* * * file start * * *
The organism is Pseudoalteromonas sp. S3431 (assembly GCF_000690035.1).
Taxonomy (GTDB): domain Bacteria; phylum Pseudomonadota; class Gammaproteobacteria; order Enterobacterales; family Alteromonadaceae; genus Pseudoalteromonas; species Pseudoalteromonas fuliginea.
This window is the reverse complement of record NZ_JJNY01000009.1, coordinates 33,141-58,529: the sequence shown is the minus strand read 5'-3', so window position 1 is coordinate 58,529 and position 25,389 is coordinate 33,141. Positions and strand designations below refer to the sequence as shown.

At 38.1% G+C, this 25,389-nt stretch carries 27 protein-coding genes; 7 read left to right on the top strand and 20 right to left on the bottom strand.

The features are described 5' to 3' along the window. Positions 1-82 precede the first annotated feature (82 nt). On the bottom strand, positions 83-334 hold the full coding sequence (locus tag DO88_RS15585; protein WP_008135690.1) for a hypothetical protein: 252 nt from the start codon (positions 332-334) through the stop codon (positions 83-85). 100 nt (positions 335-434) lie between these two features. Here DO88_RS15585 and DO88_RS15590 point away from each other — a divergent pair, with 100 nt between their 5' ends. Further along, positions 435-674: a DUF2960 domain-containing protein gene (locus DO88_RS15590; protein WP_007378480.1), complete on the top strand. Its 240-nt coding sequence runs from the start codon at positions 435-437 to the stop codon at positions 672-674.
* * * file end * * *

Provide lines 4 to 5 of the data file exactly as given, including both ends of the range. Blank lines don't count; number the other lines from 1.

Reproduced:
At 38.1% G+C, this 25,389-nt stretch carries 27 protein-coding genes; 7 read left to right on the top strand and 20 right to left on the bottom strand.

The features are described 5' to 3' along the window. Positions 1-82 precede the first annotated feature (82 nt). On the bottom strand, positions 83-334 hold the full coding sequence (locus tag DO88_RS15585; protein WP_008135690.1) for a hypothetical protein: 252 nt from the start codon (positions 332-334) through the stop codon (positions 83-85). 100 nt (positions 335-434) lie between these two features. Here DO88_RS15585 and DO88_RS15590 point away from each other — a divergent pair, with 100 nt between their 5' ends. Further along, positions 435-674: a DUF2960 domain-containing protein gene (locus DO88_RS15590; protein WP_007378480.1), complete on the top strand. Its 240-nt coding sequence runs from the start codon at positions 435-437 to the stop codon at positions 672-674.